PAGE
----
The result of her silence was that the judge understood nothing other than my failure to show. Consequently, he requested of the prosecuting attorney her recommended course of action. As we later learned, she requested the judge put out a “bench-warrant” for my arrest for contempt of court since I’d failed to show for the hearing. Later in the day she called my property manager to advise him of the bench warrant. My property manager contacted me that same day and briefed me of these strange developments.
In that my corporate flying duty ended a couple days later in Dallas where I’d left a car, as I drove the three and a half hours to my hometown in Louisiana I called my attorney and sought his counsel regarding an appropriate response to this peculiar sequence of events. In that he understood that my wife and three younger children were out of town and I would be alone with my eldest over the impending Thanksgiving weekend, he advised, “David, you’d better get to the Marshal’s office before they close at 5 o’clock today and pay the $50 bond to keep yourself out of jail. If you don’t, and you and Sarah decide you need a can of cranberry sauce and a patrolman thinks he sees you roll through a stop on your way to the store, as soon as he pulls up your driver’s license information he’ll see that there’s a warrant out for your arrest. He won’t have any idea that it’s for a silly reason such as it is. He’ll just do his job and arrest you and you’ll find yourself in jail until Monday over the long holiday weekend and Sarah will have to visit you in jail on Thanksgiving.”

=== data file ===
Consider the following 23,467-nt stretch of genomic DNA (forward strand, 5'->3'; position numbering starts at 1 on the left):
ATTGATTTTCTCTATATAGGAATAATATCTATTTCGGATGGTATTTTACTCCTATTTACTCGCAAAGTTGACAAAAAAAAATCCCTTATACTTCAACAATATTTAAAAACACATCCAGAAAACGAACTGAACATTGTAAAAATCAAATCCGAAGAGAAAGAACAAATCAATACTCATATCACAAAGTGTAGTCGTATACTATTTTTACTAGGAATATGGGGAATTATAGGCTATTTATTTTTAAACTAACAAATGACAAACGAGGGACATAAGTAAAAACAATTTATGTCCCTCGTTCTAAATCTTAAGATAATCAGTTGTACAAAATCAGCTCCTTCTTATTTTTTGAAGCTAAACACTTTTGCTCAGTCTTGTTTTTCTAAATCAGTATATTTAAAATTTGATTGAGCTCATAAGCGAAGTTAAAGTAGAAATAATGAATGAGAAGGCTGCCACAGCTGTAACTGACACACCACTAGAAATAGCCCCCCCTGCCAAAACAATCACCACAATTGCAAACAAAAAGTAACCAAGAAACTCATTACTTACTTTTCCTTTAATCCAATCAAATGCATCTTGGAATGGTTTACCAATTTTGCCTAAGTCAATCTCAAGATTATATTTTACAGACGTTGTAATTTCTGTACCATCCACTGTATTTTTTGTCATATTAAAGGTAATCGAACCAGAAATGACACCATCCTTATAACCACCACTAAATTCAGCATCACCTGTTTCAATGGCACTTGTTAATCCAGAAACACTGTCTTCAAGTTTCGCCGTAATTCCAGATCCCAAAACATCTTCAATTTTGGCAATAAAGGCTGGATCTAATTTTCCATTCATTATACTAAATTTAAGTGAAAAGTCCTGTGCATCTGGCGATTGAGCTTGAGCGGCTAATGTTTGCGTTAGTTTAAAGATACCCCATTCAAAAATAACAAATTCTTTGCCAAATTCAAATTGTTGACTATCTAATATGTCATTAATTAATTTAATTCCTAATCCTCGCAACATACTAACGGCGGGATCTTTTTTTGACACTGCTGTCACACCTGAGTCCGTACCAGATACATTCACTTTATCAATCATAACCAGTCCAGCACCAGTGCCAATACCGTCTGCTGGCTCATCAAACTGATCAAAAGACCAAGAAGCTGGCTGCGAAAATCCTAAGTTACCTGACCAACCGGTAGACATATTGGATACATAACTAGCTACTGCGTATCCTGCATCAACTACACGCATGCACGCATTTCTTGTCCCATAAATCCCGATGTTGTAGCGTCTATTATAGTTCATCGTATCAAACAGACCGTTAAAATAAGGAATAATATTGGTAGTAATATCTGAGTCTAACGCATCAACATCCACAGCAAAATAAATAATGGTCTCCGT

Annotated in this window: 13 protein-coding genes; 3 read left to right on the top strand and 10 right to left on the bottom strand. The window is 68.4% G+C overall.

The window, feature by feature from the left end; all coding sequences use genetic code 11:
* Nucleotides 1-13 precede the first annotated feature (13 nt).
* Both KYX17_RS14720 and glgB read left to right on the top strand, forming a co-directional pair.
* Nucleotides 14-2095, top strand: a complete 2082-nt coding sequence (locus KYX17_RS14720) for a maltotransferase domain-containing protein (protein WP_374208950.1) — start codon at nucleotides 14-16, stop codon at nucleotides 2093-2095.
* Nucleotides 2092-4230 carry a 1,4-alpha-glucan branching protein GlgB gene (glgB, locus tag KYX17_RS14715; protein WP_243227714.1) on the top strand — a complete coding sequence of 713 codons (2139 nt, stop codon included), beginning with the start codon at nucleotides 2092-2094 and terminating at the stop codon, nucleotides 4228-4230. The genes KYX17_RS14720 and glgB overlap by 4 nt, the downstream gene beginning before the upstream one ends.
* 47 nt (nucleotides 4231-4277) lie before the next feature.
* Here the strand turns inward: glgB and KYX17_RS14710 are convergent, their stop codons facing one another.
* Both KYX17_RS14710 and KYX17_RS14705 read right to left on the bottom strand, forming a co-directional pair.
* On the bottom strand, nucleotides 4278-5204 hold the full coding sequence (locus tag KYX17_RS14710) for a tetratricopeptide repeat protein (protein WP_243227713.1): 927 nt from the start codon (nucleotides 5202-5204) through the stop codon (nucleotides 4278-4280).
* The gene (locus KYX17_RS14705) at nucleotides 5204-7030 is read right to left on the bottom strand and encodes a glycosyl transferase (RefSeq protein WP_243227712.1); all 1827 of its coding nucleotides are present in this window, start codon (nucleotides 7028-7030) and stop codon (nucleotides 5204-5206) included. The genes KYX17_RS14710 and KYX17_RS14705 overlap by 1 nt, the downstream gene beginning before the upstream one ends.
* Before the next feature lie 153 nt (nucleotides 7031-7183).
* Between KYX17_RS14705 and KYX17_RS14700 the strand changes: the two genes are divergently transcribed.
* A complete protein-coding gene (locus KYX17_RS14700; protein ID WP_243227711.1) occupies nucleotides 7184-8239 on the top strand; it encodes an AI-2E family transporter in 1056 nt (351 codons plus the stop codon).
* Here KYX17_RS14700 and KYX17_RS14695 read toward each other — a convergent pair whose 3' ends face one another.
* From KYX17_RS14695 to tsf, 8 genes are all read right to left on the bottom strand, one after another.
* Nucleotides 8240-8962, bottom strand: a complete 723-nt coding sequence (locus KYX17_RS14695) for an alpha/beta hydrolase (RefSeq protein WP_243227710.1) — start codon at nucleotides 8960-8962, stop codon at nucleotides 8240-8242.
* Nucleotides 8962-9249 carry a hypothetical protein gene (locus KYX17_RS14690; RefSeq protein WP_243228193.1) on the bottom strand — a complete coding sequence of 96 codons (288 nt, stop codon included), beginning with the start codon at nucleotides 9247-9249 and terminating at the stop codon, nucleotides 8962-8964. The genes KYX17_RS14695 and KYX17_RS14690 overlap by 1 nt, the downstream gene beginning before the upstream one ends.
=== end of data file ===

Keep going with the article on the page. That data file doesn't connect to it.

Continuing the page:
Ironic that to ensure I made it to the Marshal’s office before they closed for the long weekend I had to speed on the Interstate in Texas—hoping that if a Texas state trooper stopped me for speeding I wouldn’t be arrested and extradited to Louisiana.
That very afternoon, after I paid the $50 fee to bond myself out I called my property manager and implemented a new policy:
Drive by and inspect each rental property weekly, particularly the day following trash pick-up to ensure the tenants take in their trash cans. We can’t afford to be blindsided like this again.
23 Know well the condition of your flocks,
And pay attention to your herds;
Although Sarah was disappointed she didn’t get the chance to visit me in jail over the long Thanksgiving weekend, after bonding myself out of jail I was notably relieved I didn’t have to worry about being arrested for such a heinous crime as failing to ensure my tenant put his trash cans back inside the sidewalk on a timely basis on pick-up day.
Stay tuned for Part II of The Trash Can Caper (Mind your assets & your business) next week.
Scripture taken from the NEW AMERICAN STANDARD BIBLE®, Copyright © 1960, 1962, 1963, 1968, 1971, 1972, 1973, 1975, 1977, 1995 by The Lockman Foundation. Used by permission.